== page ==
#include <stdio.h>
static int  Var1;
static FUNC()
{
    //do stuff with var
}

void CALL_FUNC()
{
    //call FUNC
        //do stuff
}

void fc1(void)
{
    CALL_FUNC();
}

void fc2(void)
{
    CALL_FUNC();
}

void fc3(void)
{
    CALL_FUNC();
}

//etc.

void main()
{
}

goal is to break the fc1, fc2 and others into different files and at the same time keep the static-ness of the var1 and FUNC().
need ideas how to do this best to avoid violation of C rules?. creating a .c and put the var1, func() and call_func() in it and call the call_func() from other files is the best way I know so far.

What you're asking is nonsensical. You want var1 and FUNC to have file scope, yet still be visible in other files. Why?

My guess is that you're confusing how static is overloaded and want semantics that are actually already there with extern functions and variables. It might help to explain exactly what you want to accomplish here, rather than how you think it should be done.

Edited 2 Years Ago by deceptikon

I was thinking doing something like, is this possible?.:

call.c:

#include <stdio.h>
static int Var1;

static FUNC()
{
//do stuff with var
}

void CALL_FUNC()
{
    //call FUNC
    //do stuff
}

fc1.c:

void fc1(void)
{
    CALL_FUNC();
}

fc2.c:

void fc2(void)
{
    CALL_FUNC();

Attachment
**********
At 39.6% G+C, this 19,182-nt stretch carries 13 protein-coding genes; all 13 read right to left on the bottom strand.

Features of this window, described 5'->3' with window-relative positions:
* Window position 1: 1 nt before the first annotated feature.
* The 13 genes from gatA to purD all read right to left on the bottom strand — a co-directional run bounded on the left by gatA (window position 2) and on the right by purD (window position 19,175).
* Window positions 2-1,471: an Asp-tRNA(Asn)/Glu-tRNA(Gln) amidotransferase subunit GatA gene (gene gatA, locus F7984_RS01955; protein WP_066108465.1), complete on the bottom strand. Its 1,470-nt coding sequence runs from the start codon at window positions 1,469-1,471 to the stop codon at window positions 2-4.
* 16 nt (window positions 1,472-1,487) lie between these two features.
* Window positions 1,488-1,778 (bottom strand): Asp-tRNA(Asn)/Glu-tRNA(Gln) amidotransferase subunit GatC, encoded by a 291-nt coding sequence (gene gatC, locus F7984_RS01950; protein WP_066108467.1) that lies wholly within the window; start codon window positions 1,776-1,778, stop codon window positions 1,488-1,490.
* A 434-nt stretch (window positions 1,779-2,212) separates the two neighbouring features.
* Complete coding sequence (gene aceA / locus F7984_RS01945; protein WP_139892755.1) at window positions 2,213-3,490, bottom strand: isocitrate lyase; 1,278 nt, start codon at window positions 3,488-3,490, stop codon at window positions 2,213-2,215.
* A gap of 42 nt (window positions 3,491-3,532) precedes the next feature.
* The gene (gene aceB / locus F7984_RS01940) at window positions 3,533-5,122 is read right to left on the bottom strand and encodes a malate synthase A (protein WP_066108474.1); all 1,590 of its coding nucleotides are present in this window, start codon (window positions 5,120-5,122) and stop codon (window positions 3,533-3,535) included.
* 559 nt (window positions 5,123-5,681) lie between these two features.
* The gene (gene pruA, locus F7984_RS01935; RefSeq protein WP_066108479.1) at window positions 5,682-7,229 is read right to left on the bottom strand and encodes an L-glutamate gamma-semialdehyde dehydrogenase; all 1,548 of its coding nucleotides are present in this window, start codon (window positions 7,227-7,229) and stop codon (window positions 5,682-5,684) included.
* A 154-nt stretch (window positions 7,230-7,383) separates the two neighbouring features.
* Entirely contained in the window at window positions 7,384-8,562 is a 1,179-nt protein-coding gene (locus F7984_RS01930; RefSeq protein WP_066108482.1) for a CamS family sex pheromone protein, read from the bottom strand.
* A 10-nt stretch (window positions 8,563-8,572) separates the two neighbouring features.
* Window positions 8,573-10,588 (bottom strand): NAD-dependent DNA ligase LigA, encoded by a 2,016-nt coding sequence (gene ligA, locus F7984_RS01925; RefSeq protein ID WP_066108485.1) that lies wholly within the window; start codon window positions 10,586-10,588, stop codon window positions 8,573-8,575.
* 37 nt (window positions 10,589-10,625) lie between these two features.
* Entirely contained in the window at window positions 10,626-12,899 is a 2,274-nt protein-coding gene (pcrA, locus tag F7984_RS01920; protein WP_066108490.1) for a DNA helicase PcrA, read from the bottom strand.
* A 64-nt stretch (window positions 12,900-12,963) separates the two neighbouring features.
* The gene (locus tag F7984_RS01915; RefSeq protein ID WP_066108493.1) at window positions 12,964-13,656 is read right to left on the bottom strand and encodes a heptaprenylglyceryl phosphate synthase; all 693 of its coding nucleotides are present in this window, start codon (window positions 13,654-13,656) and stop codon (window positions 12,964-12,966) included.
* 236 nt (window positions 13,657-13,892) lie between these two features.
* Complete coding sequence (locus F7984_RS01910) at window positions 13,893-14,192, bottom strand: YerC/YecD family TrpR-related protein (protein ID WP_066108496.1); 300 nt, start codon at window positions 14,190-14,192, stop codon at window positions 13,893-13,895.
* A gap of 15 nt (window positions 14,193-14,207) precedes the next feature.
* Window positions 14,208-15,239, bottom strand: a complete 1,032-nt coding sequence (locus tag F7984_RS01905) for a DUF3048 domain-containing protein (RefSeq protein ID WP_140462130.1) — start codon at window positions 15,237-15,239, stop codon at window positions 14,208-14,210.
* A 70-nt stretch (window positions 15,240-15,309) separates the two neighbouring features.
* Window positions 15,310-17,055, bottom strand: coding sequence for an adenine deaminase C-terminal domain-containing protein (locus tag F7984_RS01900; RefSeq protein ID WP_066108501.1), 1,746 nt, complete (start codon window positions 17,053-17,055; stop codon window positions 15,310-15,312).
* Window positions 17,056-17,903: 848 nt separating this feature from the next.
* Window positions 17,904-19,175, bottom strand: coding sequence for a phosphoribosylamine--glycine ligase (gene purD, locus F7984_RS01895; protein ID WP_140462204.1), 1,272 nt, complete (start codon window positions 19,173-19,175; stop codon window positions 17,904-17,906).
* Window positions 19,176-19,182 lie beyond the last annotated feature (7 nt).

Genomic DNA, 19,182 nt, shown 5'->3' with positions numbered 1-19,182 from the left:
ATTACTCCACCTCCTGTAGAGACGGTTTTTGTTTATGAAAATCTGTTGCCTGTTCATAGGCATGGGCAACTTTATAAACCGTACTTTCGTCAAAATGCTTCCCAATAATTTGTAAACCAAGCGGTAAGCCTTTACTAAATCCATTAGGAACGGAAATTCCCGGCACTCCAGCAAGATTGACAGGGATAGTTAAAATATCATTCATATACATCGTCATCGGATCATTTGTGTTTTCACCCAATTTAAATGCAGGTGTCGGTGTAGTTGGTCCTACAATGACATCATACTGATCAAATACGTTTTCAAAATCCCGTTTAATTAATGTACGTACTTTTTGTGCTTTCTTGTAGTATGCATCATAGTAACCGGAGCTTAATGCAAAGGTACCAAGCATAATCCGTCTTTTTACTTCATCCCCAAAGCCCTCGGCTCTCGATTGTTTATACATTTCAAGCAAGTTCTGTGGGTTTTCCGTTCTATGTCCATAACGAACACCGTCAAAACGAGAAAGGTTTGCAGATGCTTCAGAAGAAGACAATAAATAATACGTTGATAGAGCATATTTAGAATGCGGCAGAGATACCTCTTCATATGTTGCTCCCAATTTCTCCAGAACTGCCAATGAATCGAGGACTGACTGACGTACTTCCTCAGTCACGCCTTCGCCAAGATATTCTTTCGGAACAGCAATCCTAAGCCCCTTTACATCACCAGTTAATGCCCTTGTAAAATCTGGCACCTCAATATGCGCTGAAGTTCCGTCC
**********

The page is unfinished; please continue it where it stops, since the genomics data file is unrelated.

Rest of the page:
}

//etc.
main.c:

void main()
{
}

First off, you should never declare main() as void in C or C++; in C, int main() is the only portable form of the function, and in C++ (and the most recent C standard) it is actually required to return int.

Now, with that nitpick out of the way, I have to say that what you're doing doesn't make much sense. Let's break it down piece by piece:

You declare FUNC() to have file scope, and than put a wrapper around it (CALL_FUNC()) with top-level scope. Why? WHat is the wrapper protecting?

You then call CALL_FUNC() in two different source files, but without any function prototypes to make the function definition visible to the calling functions.

Finally, you have an empty main(). What is that intended to accomplish?

Can you explain, in words (not code) what your intention is? Is there a reason for Var1 and FUNC() to be declared static, and if so, what is it?

Finally, I would recommend reading this post for further Illumination fnord on the subject of header files, function prototypes, and so forth.

Edited 2 Years Ago by Schol-R-LEA

let's think of var1 as a lock like a mutex lock that different functions preferably in different files can access it, something like in above. you can think of FUNC() as something like a _lock() that uses the static var1. That is what I am trying to do. The actual code has not been implemented yet; It is still in design stage. If there is a sample code that does what I am after, I like to see it.

How different functions in different files (.c) can call block() and unblock()?.

static Mutex mutex;

static block () {
  mutex.lock();
}

static unblock () {
  mutex.unlock();
}
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